Cokato man honored for 23 years with senior dining site

March 31, 2008

By Roz Kohls
Staff Writer

Don Peroutka of Cokato was honored March 20 for his 23 years’ involvement in the congregate senior dining program in Cokato. He was presented with a certificate at a ceremony at the noon meal at Cokato Apartments, 440 2nd St. NW, where he is management agent for the apartments.

Peroutka, originally from Montgomery, Minn., initiated the contact with Catholic Charities of St. Cloud to set up the site.

It’s a challenge for single people to cook nutritional meals for themselves, he said.

Congregate dining also gives seniors an opportunity to get out of their houses, and be with others, added Dianna Stalberger. She has been the senior dining site coordinator for the past six years.

“That was the premise of it,” Peroutka said.

Cokato Manor already prepared food for the nursing home and Meals on Wheels then, but there was no congregate site in Cokato. Catholic Charities agreed to fund the program, he said.

Individual diners who are seniors pay $3.25 each. Whatever in the meal costs more than that is covered by Catholic Charities, Peroutka said.

The program is open to the entire community, however. The site has a capacity for 45 people. Non-seniors can get a meal for $6 each, he added.

“It’s open to everybody. Everybody is welcome. Try it. They’re good nutritious meals,” Peroutka said.

All that is required, is that you notify the site a day in advance, so Cokato Manor can get a meal ready, he said.

In the beginning, Cokato City Hall was proposed for the congregate dining site, but it had too many stairs, he said.

At the time when the site was being planned, Peroutka worked at State Bank of Cokato and was involved in financing the elderly housing complex. The first building in the complex, where his office is now, seemed like the best bet at the time, he said.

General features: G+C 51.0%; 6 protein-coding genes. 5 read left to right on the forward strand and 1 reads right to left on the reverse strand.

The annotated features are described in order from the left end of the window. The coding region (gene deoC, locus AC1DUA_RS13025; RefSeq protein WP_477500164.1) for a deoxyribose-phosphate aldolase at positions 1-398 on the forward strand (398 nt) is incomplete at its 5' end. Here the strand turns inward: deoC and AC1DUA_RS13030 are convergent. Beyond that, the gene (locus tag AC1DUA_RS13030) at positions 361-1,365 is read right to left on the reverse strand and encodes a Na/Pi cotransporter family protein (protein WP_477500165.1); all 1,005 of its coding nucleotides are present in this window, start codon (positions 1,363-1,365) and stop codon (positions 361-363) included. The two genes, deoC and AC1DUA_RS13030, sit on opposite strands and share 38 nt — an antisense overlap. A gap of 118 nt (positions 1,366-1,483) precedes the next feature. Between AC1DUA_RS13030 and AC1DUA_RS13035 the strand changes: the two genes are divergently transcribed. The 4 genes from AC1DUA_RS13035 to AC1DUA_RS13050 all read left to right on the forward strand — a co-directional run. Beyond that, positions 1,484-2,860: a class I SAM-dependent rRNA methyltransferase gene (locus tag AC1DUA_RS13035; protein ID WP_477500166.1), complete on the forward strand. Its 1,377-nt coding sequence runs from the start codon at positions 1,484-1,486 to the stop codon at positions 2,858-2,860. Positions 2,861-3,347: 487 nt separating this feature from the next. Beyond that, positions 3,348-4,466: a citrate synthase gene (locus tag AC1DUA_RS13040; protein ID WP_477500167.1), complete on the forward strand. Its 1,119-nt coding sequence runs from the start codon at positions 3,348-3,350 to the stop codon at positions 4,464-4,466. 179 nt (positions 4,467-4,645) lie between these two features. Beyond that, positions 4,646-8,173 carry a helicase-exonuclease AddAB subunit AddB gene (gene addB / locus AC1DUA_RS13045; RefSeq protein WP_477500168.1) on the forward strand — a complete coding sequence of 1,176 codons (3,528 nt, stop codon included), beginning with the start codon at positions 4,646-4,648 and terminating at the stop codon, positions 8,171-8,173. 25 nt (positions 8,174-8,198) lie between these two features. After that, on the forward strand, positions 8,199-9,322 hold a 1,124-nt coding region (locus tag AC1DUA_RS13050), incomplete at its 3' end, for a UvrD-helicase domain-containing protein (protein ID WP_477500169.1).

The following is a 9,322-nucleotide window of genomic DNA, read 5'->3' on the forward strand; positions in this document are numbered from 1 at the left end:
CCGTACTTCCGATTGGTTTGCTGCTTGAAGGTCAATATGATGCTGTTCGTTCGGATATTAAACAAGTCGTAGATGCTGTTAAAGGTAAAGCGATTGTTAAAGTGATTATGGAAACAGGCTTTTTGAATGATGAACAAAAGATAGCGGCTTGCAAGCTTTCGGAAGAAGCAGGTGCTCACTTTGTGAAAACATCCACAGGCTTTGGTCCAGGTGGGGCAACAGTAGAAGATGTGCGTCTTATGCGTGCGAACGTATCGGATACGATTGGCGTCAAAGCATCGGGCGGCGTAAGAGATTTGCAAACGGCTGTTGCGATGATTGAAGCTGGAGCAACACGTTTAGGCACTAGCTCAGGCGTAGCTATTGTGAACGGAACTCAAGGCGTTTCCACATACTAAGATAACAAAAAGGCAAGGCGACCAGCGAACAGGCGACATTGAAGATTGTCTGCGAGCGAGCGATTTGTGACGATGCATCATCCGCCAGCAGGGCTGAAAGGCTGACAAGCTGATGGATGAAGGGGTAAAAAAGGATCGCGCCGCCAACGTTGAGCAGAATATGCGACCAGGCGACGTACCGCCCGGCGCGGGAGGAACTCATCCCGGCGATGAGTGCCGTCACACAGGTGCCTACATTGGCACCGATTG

However, over the years, Cokato grew to the south and east. The site is no longer as centrally located as it was in the beginning. Crossing to the north side of Highway 12 is an issue for seniors, too, he said.

Seniors have the option of riding the River Rider bus to the site, but many choose not to. An average of 22 diners come to the site, and most are residents of the same apartment building in which the site is located. Cokato Apartments are limited to those at least 62 years old or disabled, he said.

Thinking back, Peroutka said he wishes the growth of Cokato could have been predicted.

The food remains popular. It’s not the typical institutional fare, despite the fact that Cokato Manor prepares between 375 to 400 meals, enough to serve all the Cokato Manor-related residences and Meals on Wheels, he said.

The seniors’ favorites are the lighter meals, such as soup and sandwiches, cranberry-glazed chicken, and battered fish. During the summer, seniors have brats and hamburgers grilled outside. For St. Patrick’s Day, they had corned beef and cabbage. Holiday meals feature special food, Stalberger said.

In addition to tasting good, the meals are made to fit seniors’ special needs, such as diabetic and low-sodium meals, Stalberger said.

“You can’t please everyone,” she said. “No two cooks are alike.”

Considering the large amount of food prepared at once, the meals are still good, Peroutka agreed. Some seniors would prefer the mashed potatoes, for example, were made from just-peeled potatoes. If Cokato Manor spent that much time peeling potatoes, it wouldn’t finish all those meals by dinner, he said.

Senior dining also tries to have educational topics or entertainment during the meals. Usually, the seniors entertain each other, however. Stalberger related a story about a woman who usually was very serious, but had a good sense of humor. She approached Stalberger shortly before the meal began and said, “I accidentally flushed my dentures down the stool. I just watched them zoom right down,” Stalberger said.

That was several years ago, Stalberger said, and she still laughs when she remembers it.

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